The President had given his assent to the Right to Information Act on June 5, 2005, and this law came into force in the entire country on October 12, 2005. The biggest feature of the Act is that every citizen has been given the right to get information.
What is the Right to Information Act?
If an officer refuses to give information, he will be fined Rs 25,000 and an adverse remark can be registered in his character roll. Under this, the Center will have to set up a Central Information Commission. There will be a Chief Information Commissioner of this Commission.
The Chief Information Commission will have the powers to oversee, guide and manage the work of this Commission, with other Information Commissions, assisted by other Information Commissioners. Similarly, State Governments will also appoint State Information Officers, who will be answerable to the Chief Information Commissioner.
In addition to the administration of the Center and the States, Panchayats, local bodies, and non-governmental organizations receiving funds from the government also come under this Act.
Apart from this, the authorities will have to respond within 48 hours to requests for information on matters related to life and liberty under this law. This law has been implemented in the whole country except Jammu and Kashmir. Security and intelligence organizations have been kept away from the purview of this Act.
Advantages and disadvantages of the Right to Information in society.
As far as the far-reaching effects of the extension of the right to information are concerned, then wherever a person knows the possibility of disturbances in development works or public works, he will be entitled to get information about it from the responsible officer or employee.
If the villagers have the slightest doubt that the development work has not been done properly or that the number of people who should have been given employment at fair legal wages, then they can directly demand the inspection of related documents, bills, vouchers, muster rolls, etc.
Papers can be seen in the records of Panchayat or Block that when the work of construction of a canal, road, or school building was done, how much work was done in it, how much cement brick was installed, and the total expenditure including wages.
Then by checking on the spot the construction sites of roads, canals or schools, etc. in the village, and talking to the people around it, it can be clearly ascertained whether what is shown in the government records is fake or true.
In this way, authentic control can be imposed on corruption. Villagers If necessary, all the people of the village will be called to a public hearing on this subject, and the information related to the development works, obtained through the use of the Right to Information and the villagers’ own investigation, will be kept in front of everyone and in the public hearing they will have their own opinion. The parties may be called to appear.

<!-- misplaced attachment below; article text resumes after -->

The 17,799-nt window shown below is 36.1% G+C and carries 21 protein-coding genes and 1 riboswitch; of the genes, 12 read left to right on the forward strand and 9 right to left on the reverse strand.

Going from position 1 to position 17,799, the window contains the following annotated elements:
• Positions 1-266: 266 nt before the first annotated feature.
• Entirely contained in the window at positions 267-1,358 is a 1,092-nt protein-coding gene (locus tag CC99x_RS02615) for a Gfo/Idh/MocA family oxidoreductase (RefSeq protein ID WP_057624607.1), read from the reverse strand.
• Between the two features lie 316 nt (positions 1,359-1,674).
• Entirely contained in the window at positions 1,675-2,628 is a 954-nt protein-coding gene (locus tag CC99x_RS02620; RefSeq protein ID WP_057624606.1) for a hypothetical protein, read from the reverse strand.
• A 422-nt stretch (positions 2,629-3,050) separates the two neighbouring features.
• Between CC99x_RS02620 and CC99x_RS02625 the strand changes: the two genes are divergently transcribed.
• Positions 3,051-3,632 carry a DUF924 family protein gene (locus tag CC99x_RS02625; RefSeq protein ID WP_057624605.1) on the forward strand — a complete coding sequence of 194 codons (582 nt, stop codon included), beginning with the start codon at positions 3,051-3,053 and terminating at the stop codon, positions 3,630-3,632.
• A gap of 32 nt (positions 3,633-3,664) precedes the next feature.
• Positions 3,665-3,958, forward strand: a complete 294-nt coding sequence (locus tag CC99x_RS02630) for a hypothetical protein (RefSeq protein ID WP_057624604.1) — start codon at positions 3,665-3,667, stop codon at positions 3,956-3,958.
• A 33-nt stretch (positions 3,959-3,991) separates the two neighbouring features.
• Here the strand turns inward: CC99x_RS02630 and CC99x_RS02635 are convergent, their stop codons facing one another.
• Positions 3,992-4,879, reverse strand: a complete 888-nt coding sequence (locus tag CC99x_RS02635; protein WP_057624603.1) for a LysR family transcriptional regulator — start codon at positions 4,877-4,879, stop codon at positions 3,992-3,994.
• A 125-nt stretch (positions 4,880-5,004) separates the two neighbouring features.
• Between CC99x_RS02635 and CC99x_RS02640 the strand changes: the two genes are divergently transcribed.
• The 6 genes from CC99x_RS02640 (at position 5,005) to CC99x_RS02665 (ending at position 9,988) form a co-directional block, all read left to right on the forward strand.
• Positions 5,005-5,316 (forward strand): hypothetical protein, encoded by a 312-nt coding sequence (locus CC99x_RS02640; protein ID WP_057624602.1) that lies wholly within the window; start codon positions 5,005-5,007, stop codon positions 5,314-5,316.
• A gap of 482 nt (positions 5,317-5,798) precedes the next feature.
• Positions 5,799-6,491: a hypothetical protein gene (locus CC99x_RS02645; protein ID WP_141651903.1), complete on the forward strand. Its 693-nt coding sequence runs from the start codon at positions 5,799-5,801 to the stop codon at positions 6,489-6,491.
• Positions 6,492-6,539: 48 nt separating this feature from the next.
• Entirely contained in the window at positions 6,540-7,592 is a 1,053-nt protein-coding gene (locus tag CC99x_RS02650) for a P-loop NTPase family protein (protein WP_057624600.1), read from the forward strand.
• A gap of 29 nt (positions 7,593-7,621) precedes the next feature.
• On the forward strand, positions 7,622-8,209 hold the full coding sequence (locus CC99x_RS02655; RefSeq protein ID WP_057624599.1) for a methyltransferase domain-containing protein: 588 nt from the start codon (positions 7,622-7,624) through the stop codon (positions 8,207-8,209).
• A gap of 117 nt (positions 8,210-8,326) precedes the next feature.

No wonder that even after ten years of enactment of the RTI Act, its concept is still in its nascent stage. The situation is worse in the States. There, government employees do not consider it their job to provide information. Common applicants seeking information under the Right to Information Act are harassed in the state. Often the guilty officers are not punished.
The financial penalty is imposed, but its compliance is also less. Not only this, the appointment of information commissioners in the states is completely political, in such a situation, most of the information commissioners are considered only as a source of income and are engaged in fulfilling their further political ambitions. Despite this, there is no doubt that the Right to Information Act has brought justice to lakhs of people by exposing the flaws in the government system. But it is also true that in recent years the misuse of the RTI Act has also increased tremendously.
In many cases, this law is being used in the wrong way. In the name of public interest, people are demanding redundant, redundant, and private information, due to which human resources and public money are being spent. Also, privacy is being interfered with by this.
If we talk about the achievements of this law in ten years, then today RTI has created fear in the minds of government employees and politicians. On the other hand, it has become common for those seeking information under RTI to receive threats in retaliation.
If there is a possibility of harm to a big personality from any information, then in that case the person seeking information is not unusual. Dozens of RTI activists have been killed since the law came into force. Still, despite all the loopholes, the RTI Act is being considered the last ray of hope among the downtrodden and deprived people of society.
Former Chief Central Information Commissioner Wajahat Habibullah also believes that the deprived sections of society can get their rights through RTI.
Through this law, the common man can ensure his participation in governance and this law also makes the government accountable to the general public.
There is no doubt that the real definition of democracy and Gandhiji’s concept of village self-government has been further enriched by the Right to Information Act. The Right to Information Act reflects the mental state of India that this country does not just want development in statistics, but along with development, it also wants to make its citizens aware of their rights. Proper development of the country can also be done keeping this concept in mind, otherwise, one-sided development would be meaningless.